Jonathan Schofield with some examples of skyhigh failures
We've got six of the best failed tower schemes here and there'll be another six next week.
The Manchester and Salford towers keep on coming. Nearing completion is Renaker’s 154m (505 ft) circular Three60 at Deansgate Square and still with a bit to do yet is Salboy’s 138m (455 ft) Viadux rearing up next to Beetham Tower.
Down at Trinity Island, at the Regent Road border with Salford, another couple of tall buildings are under construction with the tallest being 169m (554 ft).
All very good, all very Thunderbirds but it never happened, instead a less mobile solution for a heliport was sought
More giants are being planned, two of which will be higher than Deansgate Square’s 201m (659ft) South Tower, the city’s tallest at present and the tallest building outside London.
Henley Investment Management are scoping a tower that will be the third tallest in the kingdom at 264m (866ft) on the site of Regent Road retail park, while back at Deansgate Square, Renaker again, want to deliver a 213m (699ft) giant.
But throughout Manchester’s history there have been towers that never made it. Here’s a list of six old and new towers none of which were designed by Manchester practice Simpson Haugh unlike all but one of those mentioned above.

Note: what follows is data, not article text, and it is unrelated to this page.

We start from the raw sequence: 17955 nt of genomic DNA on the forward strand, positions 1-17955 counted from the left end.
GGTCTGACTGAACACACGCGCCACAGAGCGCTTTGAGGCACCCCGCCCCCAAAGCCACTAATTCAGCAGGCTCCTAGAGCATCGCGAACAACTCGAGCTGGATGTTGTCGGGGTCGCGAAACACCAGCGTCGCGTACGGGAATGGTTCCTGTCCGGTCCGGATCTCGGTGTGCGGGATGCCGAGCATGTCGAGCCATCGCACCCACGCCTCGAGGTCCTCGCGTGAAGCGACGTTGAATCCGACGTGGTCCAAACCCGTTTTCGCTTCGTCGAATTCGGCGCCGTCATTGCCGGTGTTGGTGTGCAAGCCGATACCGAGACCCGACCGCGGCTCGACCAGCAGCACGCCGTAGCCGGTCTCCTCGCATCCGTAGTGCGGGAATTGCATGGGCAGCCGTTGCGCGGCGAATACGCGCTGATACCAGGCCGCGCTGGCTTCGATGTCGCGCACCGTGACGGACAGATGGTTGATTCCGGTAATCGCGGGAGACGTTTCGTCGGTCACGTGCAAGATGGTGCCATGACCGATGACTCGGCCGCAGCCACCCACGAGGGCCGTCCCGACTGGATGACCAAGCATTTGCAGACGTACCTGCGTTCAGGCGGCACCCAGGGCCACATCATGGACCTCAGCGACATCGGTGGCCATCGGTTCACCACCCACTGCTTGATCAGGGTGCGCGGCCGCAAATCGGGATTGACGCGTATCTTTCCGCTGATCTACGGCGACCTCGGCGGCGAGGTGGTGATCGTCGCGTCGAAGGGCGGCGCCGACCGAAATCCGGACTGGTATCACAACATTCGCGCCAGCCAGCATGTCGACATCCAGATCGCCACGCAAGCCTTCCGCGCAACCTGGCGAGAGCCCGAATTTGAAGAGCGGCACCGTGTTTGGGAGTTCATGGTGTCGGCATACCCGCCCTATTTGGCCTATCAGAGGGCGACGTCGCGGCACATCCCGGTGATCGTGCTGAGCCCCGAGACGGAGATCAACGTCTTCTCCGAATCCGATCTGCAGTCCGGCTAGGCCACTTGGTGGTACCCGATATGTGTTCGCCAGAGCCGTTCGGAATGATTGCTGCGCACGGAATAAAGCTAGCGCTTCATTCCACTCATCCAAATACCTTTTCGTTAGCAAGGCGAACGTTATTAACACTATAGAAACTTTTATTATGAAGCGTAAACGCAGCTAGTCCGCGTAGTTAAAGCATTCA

This tower, designed by Australian architects, Woods Bagot, bit the metaphorical dust with the recession at the end of the noughties. It would have been easily the tallest Manchester skyscraper to roofline at 188m (620ft) until Deansgate Square's South Tower at 201m (659ft). As with Beetham Tower it was to be a hotel on the lower floors and apartments on the upper floors. There would have been 420 residential units and a 220 bedroom hotel alongside a fitness centre, conference facilities, restaurants and bars.
The project pictures show a very finely crafted convex podium upon which the handsome 60-storey tower sits. The tower consists of three strong vertical elements with the central element the tallest. The location for the building was to the rear, the east, of Piccadilly Station on 3.5 acre site with another pair of buildings adding more apartments to make a total of 710. The nearby Ashton Canal would have been landscaped as part of the scheme. The total estimated cost was £220m.
A good deal of money was spent clearing the ground and demolishing existing railway arches but presently the site sits empty, a flattened wasteland with the half life of a surface car park. It lies adjacent to where the high speed link HS2 might one day arrive in Manchester. Might.
After the announcement of the scheme the city’s tourist body, Marketing Manchester, produced a ‘Manchester Bag’, a small sack with wooden cut-outs of key Manchester buildings. Eastgate appears amongst the models although smaller than Beetham Tower. Eastgate therefore briefly achieved an undeserved afterlife.
Heliport Turntable Terminal Ambition
Mad this one. It’s the shadowy plan reported in the Manchester Guardian of 1951 for a ten storey turntable tower exactly where Selfridges and Exchange Square presently sit. The building would have been a rotunda incorporating a cinema, a 250 bedroom hotel, a 300 cover restaurant, shops, showrooms and offices, but mainly it would be a heliport.